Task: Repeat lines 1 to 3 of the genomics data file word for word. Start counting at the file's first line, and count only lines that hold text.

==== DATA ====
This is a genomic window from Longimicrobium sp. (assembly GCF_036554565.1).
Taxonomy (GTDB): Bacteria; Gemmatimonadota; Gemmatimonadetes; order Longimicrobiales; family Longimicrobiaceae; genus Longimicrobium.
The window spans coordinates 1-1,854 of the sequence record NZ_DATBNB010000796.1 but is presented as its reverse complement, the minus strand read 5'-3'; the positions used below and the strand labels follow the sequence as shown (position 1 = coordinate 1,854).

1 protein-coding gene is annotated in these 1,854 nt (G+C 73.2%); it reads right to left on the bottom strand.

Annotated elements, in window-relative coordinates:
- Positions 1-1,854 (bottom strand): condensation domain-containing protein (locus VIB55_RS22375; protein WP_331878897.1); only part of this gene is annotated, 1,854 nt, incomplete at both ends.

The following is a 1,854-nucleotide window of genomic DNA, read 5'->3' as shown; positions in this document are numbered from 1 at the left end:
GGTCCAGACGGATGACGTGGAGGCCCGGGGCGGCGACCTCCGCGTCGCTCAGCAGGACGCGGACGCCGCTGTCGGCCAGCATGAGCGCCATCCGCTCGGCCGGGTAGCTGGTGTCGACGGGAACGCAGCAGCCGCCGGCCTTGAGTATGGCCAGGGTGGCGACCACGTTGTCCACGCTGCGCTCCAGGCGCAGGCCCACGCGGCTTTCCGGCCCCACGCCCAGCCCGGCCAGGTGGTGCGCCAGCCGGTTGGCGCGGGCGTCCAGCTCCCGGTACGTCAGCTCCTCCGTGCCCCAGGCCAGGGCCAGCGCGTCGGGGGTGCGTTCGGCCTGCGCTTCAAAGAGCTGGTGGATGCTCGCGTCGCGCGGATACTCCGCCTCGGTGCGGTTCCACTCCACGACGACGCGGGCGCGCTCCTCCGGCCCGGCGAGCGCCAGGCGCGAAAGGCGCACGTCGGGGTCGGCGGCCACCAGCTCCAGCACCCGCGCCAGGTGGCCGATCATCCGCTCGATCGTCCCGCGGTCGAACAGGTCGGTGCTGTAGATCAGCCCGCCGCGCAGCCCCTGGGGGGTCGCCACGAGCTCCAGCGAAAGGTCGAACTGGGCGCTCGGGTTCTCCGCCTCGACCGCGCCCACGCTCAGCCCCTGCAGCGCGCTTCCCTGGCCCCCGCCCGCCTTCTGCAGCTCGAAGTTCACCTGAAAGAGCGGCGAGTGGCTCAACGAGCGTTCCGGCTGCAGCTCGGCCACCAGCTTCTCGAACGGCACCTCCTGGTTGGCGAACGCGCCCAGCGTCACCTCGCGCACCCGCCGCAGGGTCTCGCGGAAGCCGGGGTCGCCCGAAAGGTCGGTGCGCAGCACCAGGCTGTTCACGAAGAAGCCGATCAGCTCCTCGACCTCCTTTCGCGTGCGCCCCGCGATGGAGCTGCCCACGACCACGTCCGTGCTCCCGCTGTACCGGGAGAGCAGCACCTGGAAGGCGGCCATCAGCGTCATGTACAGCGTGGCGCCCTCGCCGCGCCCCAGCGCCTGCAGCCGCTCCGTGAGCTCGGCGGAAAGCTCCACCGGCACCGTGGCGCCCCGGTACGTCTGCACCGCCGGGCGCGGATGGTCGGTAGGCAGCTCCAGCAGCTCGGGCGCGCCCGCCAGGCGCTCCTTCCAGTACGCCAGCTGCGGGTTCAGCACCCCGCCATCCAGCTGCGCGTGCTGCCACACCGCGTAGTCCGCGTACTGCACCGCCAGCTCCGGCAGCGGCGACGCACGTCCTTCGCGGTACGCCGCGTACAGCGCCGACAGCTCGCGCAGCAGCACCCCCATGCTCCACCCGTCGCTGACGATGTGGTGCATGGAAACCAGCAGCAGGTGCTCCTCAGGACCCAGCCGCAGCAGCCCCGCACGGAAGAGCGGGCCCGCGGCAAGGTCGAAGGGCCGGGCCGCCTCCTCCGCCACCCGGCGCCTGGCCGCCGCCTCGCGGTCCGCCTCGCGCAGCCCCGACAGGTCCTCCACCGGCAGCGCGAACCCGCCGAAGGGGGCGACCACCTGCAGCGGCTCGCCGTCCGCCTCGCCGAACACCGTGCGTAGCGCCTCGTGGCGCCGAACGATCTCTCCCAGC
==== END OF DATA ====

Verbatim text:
This is a genomic window from Longimicrobium sp. (assembly GCF_036554565.1).
Taxonomy (GTDB): Bacteria; Gemmatimonadota; Gemmatimonadetes; order Longimicrobiales; family Longimicrobiaceae; genus Longimicrobium.
The window spans coordinates 1-1,854 of the sequence record NZ_DATBNB010000796.1 but is presented as its reverse complement, the minus strand read 5'-3'; the positions used below and the strand labels follow the sequence as shown (position 1 = coordinate 1,854).